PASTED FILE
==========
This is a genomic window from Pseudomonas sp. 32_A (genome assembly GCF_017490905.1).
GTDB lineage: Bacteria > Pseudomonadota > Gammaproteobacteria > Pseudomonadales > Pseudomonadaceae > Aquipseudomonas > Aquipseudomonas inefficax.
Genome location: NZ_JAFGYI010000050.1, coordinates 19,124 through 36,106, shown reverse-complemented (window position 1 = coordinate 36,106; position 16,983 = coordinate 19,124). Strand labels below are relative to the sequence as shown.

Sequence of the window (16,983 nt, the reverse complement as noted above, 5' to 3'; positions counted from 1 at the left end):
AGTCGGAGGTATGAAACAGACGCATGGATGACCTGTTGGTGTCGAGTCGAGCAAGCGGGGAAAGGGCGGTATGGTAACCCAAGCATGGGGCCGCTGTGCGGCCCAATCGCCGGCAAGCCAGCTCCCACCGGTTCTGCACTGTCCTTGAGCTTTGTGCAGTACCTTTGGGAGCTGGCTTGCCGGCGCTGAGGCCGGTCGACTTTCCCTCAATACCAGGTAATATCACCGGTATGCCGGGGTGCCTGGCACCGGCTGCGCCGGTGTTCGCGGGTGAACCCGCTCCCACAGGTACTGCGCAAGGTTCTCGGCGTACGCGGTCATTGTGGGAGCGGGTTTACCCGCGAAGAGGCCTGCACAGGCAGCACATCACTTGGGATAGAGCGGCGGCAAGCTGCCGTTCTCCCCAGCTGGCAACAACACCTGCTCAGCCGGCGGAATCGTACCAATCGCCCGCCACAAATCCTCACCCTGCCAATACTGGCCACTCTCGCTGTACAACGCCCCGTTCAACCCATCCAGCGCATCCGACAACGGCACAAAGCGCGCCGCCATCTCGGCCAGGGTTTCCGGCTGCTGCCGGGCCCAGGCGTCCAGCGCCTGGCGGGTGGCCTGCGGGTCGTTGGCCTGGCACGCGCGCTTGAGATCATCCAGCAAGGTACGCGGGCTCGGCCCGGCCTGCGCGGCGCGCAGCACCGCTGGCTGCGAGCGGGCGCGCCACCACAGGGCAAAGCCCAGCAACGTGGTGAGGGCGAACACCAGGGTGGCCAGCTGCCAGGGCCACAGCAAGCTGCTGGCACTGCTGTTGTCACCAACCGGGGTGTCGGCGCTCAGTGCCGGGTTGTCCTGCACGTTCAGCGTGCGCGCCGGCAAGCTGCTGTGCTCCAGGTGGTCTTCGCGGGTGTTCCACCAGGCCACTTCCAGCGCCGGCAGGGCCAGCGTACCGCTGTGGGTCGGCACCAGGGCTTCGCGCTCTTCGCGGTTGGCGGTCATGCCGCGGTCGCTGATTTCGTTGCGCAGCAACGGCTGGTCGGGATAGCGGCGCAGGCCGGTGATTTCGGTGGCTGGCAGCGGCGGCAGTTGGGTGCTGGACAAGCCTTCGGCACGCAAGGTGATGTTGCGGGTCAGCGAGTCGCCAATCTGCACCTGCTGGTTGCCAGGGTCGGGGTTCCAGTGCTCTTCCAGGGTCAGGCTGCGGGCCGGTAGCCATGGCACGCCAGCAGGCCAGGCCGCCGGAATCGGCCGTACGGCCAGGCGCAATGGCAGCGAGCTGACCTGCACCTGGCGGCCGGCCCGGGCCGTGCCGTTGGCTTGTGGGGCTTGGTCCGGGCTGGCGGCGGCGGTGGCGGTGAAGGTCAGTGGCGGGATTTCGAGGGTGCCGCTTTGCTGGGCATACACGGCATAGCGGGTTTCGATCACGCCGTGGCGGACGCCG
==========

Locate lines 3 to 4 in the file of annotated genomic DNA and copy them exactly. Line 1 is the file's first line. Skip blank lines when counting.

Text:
Genome location: NZ_JAFGYI010000050.1, coordinates 19,124 through 36,106, shown reverse-complemented (window position 1 = coordinate 36,106; position 16,983 = coordinate 19,124). Strand labels below are relative to the sequence as shown.

Sequence of the window (16,983 nt, the reverse complement as noted above, 5' to 3'; positions counted from 1 at the left end):